UNFURL, possibly because of all this, has done quite well. By the time UNFURL /5 was released, writers and artists could expect to reach about two thousand readers within a couple of weeks of publication. (Each new UNFURL number provided a little boost to the previous issues, so that all the issues now clock up numbers in the thousands.) Eighty per cent of readers were in Australia, and most of the rest in the USA, Canada, UK and Ireland. The male:female ratio of readers was almost 50:50. The largest age group of readers was 18–35 years. (Though if everyone is ten years younger on the internet, maybe that’s 28–45.)
It’s difficult to read poetry on small-screen devices, so I did not expect UNFURL to be read on phones. The visual arts component of UNFURL is quite effective on phones and tablets, however. It seems likely that readers interested in the writing in UNFURL resorted to their desktops and printers. Sixty to seventy percent of downloads of UNFURL were to mobile and tablet devices.
I learned that women writers (poets) had a ‘stronger’ following among women readers than men had among readers of any kind. It was very apparent, with Gina Mercer, for example, that a very significant number of readers returned more often, subscribed more often, and were women.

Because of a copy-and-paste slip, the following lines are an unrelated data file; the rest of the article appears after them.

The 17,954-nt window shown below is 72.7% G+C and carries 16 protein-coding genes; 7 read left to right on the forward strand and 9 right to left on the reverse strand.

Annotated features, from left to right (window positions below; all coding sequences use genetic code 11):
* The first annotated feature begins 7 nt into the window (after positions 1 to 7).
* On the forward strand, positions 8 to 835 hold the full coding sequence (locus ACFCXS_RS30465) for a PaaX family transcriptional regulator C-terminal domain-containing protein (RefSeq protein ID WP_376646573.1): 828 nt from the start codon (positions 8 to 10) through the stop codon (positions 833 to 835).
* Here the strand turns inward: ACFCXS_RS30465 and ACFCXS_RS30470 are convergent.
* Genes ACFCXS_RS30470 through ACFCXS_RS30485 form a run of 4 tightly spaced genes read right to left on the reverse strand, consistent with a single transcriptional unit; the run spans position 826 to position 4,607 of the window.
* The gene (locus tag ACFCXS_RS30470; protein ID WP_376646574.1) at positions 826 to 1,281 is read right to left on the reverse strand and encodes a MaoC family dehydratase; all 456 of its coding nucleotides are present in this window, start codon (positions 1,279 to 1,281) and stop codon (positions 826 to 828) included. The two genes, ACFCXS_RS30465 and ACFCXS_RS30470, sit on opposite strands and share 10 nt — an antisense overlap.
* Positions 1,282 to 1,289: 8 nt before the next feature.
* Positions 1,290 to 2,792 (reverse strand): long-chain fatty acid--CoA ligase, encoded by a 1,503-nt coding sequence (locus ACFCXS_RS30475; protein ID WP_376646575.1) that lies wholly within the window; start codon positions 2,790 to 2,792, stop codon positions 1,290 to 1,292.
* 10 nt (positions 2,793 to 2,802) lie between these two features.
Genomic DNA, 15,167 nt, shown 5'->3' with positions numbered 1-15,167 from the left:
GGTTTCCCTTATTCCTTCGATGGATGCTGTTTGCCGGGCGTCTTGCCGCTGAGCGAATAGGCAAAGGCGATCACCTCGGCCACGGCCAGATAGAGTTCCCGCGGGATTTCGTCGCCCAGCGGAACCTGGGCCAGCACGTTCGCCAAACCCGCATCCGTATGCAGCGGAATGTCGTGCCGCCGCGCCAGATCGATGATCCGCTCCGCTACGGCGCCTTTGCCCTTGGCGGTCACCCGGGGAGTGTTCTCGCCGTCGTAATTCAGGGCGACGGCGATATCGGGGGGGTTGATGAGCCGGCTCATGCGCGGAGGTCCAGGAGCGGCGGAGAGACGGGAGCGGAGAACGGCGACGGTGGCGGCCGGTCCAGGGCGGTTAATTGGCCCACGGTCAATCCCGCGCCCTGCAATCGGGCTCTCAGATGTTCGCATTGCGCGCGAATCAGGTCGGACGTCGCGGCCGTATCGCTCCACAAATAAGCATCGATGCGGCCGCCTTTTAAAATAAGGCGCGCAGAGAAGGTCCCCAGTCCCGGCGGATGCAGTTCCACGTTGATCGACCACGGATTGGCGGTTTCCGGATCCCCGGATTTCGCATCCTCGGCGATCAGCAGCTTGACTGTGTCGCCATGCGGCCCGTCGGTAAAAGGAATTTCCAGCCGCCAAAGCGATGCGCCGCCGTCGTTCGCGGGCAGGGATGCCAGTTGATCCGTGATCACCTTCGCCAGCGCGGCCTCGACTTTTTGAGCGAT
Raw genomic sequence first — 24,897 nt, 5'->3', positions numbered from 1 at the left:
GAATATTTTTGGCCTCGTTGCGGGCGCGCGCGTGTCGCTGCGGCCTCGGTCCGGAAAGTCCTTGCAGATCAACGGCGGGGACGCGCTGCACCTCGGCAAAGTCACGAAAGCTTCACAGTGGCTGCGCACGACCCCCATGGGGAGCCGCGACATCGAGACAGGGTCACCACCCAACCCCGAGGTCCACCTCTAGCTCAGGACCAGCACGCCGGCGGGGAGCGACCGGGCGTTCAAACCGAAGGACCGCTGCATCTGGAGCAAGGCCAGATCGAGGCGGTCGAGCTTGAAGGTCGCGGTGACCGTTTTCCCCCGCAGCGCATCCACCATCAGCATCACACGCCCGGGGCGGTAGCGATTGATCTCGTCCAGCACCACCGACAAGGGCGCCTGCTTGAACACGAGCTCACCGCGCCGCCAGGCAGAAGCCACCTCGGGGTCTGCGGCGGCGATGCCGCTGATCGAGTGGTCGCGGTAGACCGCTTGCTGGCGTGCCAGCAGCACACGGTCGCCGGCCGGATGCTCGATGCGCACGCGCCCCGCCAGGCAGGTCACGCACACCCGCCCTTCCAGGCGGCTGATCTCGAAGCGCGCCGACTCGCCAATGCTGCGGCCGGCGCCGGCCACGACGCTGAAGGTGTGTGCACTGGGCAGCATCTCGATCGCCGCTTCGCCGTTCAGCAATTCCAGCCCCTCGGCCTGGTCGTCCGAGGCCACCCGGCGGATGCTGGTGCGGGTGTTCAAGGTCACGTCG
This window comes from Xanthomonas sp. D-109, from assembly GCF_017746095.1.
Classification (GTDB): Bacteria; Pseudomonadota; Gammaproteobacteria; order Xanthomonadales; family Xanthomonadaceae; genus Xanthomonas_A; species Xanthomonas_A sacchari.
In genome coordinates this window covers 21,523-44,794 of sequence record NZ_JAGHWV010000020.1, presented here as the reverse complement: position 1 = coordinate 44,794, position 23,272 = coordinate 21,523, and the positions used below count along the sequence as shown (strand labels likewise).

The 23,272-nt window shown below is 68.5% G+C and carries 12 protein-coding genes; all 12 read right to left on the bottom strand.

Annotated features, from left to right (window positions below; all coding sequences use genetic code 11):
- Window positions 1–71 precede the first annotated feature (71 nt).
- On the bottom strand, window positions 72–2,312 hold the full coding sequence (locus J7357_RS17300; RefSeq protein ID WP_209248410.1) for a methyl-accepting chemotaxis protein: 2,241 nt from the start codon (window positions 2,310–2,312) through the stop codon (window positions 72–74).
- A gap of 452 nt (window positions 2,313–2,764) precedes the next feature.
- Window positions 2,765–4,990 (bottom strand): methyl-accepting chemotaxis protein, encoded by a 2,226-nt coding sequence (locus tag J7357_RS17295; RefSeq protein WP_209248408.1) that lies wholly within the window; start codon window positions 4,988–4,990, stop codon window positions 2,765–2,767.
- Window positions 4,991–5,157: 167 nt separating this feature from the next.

I learned that social media isn’t the be-all and end-all of connecting with an audience. Old-fashioned email also works really well. Some artists and writers had no significant social media presence but used email effectively to communicate with friends and contacts.
I also learned that visual artists were, generally speaking, more enthusiastic and positive about using social media, and even better at basic stuff like answering messages. Visual artists be like Molly Bloom; writers be like Prince of Denmark.